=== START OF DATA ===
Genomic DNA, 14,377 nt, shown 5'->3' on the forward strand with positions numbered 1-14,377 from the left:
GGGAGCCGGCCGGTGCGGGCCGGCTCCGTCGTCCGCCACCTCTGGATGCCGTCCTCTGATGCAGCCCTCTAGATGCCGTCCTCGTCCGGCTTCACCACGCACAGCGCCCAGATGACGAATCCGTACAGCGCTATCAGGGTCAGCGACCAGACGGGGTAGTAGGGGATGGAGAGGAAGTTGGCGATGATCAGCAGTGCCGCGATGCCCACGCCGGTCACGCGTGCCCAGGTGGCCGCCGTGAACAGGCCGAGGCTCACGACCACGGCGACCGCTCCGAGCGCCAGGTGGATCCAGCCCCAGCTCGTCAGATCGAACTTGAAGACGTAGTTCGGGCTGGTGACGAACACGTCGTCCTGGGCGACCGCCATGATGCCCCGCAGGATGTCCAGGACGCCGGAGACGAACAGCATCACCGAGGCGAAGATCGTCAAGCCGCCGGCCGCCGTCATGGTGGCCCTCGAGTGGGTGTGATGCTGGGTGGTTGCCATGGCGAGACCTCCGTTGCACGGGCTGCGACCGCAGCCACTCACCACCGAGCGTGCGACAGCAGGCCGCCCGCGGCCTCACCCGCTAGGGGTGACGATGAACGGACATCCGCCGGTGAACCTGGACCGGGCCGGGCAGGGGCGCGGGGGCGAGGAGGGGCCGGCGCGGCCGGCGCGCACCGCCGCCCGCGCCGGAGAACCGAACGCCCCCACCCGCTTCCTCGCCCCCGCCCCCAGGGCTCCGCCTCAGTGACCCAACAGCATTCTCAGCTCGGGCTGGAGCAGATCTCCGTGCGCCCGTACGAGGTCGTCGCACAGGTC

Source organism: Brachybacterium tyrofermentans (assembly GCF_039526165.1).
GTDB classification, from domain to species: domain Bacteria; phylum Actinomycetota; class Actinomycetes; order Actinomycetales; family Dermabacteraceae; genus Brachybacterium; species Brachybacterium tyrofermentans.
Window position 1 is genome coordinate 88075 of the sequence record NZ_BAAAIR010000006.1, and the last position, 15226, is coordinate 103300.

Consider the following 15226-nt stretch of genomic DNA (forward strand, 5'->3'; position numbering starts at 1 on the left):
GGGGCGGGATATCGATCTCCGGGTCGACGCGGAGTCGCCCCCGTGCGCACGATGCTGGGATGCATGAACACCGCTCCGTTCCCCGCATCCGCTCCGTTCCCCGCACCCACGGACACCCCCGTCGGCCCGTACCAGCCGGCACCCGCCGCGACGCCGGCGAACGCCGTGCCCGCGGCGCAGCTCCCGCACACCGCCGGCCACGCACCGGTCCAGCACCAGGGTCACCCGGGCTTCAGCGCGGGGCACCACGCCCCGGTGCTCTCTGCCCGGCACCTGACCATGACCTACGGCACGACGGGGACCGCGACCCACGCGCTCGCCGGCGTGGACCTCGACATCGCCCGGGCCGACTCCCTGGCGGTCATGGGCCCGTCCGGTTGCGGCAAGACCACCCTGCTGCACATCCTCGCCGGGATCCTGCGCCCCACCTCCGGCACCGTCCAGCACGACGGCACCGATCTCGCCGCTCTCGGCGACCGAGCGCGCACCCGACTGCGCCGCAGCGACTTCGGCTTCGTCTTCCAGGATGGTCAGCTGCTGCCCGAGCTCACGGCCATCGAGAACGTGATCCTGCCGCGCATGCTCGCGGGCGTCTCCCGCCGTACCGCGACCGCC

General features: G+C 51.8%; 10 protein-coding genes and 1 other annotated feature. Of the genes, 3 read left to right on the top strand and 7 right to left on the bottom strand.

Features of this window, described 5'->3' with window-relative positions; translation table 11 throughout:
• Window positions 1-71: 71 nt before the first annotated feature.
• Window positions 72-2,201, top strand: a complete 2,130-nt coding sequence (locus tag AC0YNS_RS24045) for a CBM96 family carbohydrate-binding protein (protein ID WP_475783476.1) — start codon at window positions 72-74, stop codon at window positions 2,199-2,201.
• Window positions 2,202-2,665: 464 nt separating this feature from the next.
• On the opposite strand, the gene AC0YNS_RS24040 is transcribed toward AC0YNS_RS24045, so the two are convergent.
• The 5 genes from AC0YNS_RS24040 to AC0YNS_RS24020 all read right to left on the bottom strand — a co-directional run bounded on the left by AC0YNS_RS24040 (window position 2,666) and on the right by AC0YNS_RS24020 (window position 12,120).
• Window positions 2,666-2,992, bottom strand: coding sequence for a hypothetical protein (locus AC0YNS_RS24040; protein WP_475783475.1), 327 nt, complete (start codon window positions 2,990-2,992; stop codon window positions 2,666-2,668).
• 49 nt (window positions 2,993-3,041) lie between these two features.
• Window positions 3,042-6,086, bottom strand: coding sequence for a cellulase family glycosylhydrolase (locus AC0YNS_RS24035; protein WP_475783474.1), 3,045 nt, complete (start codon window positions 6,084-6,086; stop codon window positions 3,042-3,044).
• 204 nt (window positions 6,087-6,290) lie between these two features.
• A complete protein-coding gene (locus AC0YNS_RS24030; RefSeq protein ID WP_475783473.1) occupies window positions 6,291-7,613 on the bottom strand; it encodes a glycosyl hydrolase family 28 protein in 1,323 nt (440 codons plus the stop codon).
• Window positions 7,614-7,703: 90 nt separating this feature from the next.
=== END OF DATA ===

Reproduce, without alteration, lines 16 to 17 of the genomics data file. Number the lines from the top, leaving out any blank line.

• 49 nt (window positions 2,993-3,041) lie between these two features.
• Window positions 3,042-6,086, bottom strand: coding sequence for a cellulase family glycosylhydrolase (locus AC0YNS_RS24035; protein WP_475783474.1), 3,045 nt, complete (start codon window positions 6,084-6,086; stop codon window positions 3,042-3,044).